This (instruction) was in application of the presumption that a person intends the natural and probable consequences of acts intentionally done, and that an unlawful act implies an unlawful intent. * * * (I)n other words, that, as the presumption put the intent beyond reasonable doubt, it must prevail, unless evidence of at least equivalent weight were adduced to the contrary. 1

Id. at 50, 17 S.Ct. at 240-41.

Cramer v. United States, 325 U.S. 1, 65 S.Ct. 918, 89 L.Ed. 1441 (1945), was a treason case in which intent was a central issue. In discussing the application of the constitutional two-witness proof requirement to this element, the Court stated:

What is designed in the mind of an accused never is susceptible of proof by direct testimony. If we were to hold that the disloyal and treacherous intention must be proved by the direct testimony of two witnesses, it would be to hold that it is never provable. . . .

Since intent must be inferred from conduct of some sort, we think it is permissible to draw usual reasonable inferences as to intent from the overt acts. The law of treason, like the law of lesser crimes, assumes every man to intend the natural consequences which one standing in his circumstances and possessing his knowledge would reasonably expect to result from his acts.

Id. at 31, 65 S.Ct. at 933.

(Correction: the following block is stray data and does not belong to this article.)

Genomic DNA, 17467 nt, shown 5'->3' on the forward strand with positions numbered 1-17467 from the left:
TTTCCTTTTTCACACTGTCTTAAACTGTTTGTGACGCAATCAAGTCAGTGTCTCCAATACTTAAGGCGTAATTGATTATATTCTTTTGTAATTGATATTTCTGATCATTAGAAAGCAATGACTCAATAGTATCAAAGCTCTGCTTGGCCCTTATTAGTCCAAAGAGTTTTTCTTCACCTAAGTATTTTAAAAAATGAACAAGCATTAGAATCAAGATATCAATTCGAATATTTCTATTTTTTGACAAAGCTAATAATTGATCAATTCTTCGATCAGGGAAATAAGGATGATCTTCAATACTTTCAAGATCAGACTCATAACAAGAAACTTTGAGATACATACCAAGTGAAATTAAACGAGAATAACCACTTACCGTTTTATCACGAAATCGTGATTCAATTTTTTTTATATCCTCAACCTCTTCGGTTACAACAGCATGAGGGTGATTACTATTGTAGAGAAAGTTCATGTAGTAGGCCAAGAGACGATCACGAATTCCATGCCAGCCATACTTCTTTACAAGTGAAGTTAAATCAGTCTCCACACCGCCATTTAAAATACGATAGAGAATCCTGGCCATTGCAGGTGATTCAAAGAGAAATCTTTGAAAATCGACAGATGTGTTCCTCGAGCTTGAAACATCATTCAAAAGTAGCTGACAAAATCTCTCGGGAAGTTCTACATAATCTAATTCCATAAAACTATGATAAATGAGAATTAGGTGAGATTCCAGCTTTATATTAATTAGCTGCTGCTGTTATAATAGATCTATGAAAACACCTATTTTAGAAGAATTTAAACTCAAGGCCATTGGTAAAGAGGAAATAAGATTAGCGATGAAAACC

The final Supreme Court precedent in our overview is Morissette v. United States, 342 U.S. 246, 72 S.Ct. 240, 96 L.Ed. 288 (1952). There the Court reversed a conviction for taking government property (spent shell casings from a practice firing area) for lack of proof of intent.

Where intent of the accused is an ingredient of the crime charged, its existence is a question of fact which must be submitted to the jury. . . .

It follows that the trial court may not withdraw or prejudge the issue by instruction that the law raises a presumption of intent from an act. It often is tempting to cast in terms of a "presumption" a conclusion which a court thinks probable from given facts. . . .

We think presumptive intent has no place in this case. A conclusive presumption which testimony could not overthrow would effectively eliminate intent as an ingredient of the offense. A presumption which would permit but not require the jury to assume intent from an isolated fact would prejudge a conclusion which the jury should reach of its own volition. A presumption which would permit the jury to make an assumption which all the evidence considered together does not logically establish would give to a proven fact an artificial and fictional effect. In either case, this presumption would conflict with the overriding presumption of innocence with which the law endows the accused and which extends to every element of the crime. Such incriminating presumptions are not to be improvised by the judiciary. . . .

. . . Had the jury convicted on proper instructions it would be the end of the matter. But juries are not bound by what seems inescapable logic to judges. . . .

Id. at 274-76, 72 S.Ct. at 255-56. (Footnote omitted.)

Within 2 years of Morissette, this circuit reversed two tax evasion convictions because trial courts charged juries that criminal intent could be presumed from knowing acts. The identical instruction was given in each case. In the first, Wardlaw v....